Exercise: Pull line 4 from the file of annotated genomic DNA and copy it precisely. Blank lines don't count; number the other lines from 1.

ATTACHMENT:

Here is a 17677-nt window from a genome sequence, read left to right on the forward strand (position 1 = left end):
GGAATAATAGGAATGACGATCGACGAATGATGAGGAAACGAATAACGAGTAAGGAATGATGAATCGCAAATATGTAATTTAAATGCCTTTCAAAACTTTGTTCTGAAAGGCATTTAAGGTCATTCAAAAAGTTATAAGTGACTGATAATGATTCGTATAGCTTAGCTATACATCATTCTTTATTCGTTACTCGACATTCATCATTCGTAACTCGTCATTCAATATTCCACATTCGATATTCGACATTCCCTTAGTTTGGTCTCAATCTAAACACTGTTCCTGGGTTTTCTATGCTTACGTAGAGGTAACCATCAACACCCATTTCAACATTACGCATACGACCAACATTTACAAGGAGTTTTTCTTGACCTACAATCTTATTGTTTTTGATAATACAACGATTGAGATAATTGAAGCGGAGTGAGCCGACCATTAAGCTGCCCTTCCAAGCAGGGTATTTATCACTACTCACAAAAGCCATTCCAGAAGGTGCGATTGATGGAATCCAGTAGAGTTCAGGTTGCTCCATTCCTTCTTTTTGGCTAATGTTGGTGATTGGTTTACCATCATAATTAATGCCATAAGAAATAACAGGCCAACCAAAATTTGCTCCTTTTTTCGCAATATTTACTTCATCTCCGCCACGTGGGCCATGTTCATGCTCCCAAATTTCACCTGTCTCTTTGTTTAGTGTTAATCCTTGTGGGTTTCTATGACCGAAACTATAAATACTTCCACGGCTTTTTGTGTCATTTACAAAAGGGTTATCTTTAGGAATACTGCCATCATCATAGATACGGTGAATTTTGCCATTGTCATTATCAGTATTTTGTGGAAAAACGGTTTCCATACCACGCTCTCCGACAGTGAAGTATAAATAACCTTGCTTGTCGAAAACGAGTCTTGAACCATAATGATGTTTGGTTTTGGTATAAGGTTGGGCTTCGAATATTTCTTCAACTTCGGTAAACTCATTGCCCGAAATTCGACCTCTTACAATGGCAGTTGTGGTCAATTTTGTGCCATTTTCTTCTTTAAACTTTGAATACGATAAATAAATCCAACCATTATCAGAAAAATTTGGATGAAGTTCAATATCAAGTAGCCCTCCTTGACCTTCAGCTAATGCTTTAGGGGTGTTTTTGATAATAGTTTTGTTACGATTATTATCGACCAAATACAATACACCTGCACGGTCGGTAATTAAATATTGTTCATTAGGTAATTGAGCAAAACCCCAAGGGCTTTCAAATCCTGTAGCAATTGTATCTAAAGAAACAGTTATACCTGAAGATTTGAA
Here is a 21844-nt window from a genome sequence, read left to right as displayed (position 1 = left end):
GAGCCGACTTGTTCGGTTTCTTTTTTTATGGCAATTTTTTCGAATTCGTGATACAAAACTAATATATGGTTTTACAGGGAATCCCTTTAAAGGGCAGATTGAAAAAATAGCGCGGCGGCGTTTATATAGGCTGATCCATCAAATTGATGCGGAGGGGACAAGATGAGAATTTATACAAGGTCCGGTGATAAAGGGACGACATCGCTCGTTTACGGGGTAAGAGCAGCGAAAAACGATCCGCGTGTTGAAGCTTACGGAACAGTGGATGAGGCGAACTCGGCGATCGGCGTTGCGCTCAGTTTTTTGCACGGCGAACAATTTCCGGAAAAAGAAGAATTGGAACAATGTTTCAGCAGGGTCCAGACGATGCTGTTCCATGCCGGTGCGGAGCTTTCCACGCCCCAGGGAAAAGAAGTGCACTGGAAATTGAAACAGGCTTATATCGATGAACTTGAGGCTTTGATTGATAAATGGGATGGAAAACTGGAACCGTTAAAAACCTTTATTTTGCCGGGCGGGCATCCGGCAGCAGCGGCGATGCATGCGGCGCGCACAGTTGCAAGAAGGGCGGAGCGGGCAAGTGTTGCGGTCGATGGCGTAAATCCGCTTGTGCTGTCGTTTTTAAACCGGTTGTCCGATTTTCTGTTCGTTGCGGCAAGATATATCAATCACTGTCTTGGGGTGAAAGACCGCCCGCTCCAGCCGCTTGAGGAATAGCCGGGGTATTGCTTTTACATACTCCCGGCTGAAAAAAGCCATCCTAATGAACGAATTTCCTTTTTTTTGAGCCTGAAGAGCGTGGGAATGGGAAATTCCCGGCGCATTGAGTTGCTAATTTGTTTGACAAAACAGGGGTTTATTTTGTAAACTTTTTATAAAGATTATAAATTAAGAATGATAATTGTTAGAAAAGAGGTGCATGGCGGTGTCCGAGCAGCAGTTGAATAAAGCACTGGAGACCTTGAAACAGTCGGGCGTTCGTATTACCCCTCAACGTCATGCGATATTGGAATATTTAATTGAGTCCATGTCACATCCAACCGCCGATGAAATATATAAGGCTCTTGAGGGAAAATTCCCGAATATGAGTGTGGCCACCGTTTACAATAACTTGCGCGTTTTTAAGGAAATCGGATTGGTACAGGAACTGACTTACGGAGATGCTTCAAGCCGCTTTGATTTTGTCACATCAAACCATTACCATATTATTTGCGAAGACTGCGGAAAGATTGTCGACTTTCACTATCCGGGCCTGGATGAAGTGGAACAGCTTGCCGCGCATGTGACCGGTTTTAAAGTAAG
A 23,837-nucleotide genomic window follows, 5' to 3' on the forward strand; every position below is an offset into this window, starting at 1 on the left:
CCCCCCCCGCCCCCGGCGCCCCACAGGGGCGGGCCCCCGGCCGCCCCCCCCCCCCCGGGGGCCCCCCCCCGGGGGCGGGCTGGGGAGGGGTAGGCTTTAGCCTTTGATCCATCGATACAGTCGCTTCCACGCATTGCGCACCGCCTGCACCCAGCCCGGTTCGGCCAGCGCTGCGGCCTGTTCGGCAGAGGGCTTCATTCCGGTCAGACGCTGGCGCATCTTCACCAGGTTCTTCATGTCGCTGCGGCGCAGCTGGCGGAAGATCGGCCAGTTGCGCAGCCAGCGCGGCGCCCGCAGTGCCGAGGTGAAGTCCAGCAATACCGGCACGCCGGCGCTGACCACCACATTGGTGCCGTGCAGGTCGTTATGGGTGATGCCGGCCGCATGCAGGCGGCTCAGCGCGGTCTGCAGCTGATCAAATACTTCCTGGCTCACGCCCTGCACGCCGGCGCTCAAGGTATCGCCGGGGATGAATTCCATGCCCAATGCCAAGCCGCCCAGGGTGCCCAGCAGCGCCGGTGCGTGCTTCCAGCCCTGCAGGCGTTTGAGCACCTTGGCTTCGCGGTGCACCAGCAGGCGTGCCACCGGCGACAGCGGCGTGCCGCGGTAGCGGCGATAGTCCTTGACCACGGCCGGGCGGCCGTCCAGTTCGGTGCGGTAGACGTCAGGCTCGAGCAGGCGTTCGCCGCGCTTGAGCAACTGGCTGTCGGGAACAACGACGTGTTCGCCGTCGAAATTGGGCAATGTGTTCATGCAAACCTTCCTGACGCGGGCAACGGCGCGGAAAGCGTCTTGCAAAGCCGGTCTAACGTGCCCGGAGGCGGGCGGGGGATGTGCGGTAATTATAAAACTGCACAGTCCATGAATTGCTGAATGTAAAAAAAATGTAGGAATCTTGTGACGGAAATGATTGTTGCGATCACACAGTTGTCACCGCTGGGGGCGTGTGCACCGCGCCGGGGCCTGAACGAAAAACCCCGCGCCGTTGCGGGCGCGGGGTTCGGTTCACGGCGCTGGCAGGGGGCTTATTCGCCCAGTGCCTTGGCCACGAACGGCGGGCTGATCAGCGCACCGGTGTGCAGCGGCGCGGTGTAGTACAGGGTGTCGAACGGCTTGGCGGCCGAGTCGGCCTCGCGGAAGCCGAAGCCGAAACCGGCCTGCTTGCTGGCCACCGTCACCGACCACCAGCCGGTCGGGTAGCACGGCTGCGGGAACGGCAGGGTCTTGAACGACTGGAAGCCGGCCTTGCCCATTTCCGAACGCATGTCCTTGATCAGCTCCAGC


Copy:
GAGCCGACTTGTTCGGTTTCTTTTTTTATGGCAATTTTTTCGAATTCGTGATACAAAACTAATATATGGTTTTACAGGGAATCCCTTTAAAGGGCAGATTGAAAAAATAGCGCGGCGGCGTTTATATAGGCTGATCCATCAAATTGATGCGGAGGGGACAAGATGAGAATTTATACAAGGTCCGGTGATAAAGGGACGACATCGCTCGTTTACGGGGTAAGAGCAGCGAAAAACGATCCGCGTGTTGAAGCTTACGGAACAGTGGATGAGGCGAACTCGGCGATCGGCGTTGCGCTCAGTTTTTTGCACGGCGAACAATTTCCGGAAAAAGAAGAATTGGAACAATGTTTCAGCAGGGTCCAGACGATGCTGTTCCATGCCGGTGCGGAGCTTTCCACGCCCCAGGGAAAAGAAGTGCACTGGAAATTGAAACAGGCTTATATCGATGAACTTGAGGCTTTGATTGATAAATGGGATGGAAAACTGGAACCGTTAAAAACCTTTATTTTGCCGGGCGGGCATCCGGCAGCAGCGGCGATGCATGCGGCGCGCACAGTTGCAAGAAGGGCGGAGCGGGCAAGTGTTGCGGTCGATGGCGTAAATCCGCTTGTGCTGTCGTTTTTAAACCGGTTGTCCGATTTTCTGTTCGTTGCGGCAAGATATATCAATCACTGTCTTGGGGTGAAAGACCGCCCGCTCCAGCCGCTTGAGGAATAGCCGGGGTATTGCTTTTACATACTCCCGGCTGAAAAAAGCCATCCTAATGAACGAATTTCCTTTTTTTTGAGCCTGAAGAGCGTGGGAATGGGAAATTCCCGGCGCATTGAGTTGCTAATTTGTTTGACAAAACAGGGGTTTATTTTGTAAACTTTTTATAAAGATTATAAATTAAGAATGATAATTGTTAGAAAAGAGGTGCATGGCGGTGTCCGAGCAGCAGTTGAATAAAGCACTGGAGACCTTGAAACAGTCGGGCGTTCGTATTACCCCTCAACGTCATGCGATATTGGAATATTTAATTGAGTCCATGTCACATCCAACCGCCGATGAAATATATAAGGCTCTTGAGGGAAAATTCCCGAATATGAGTGTGGCCACCGTTTACAATAACTTGCGCGTTTTTAAGGAAATCGGATTGGTACAGGAACTGACTTACGGAGATGCTTCAAGCCGCTTTGATTTTGTCACATCAAACCATTACCATATTATTTGCGAAGACTGCGGAAAGATTGTCGACTTTCACTATCCGGGCCTGGATGAAGTGGAACAGCTTGCCGCGCATGTGACCGGTTTTAAAGTAAG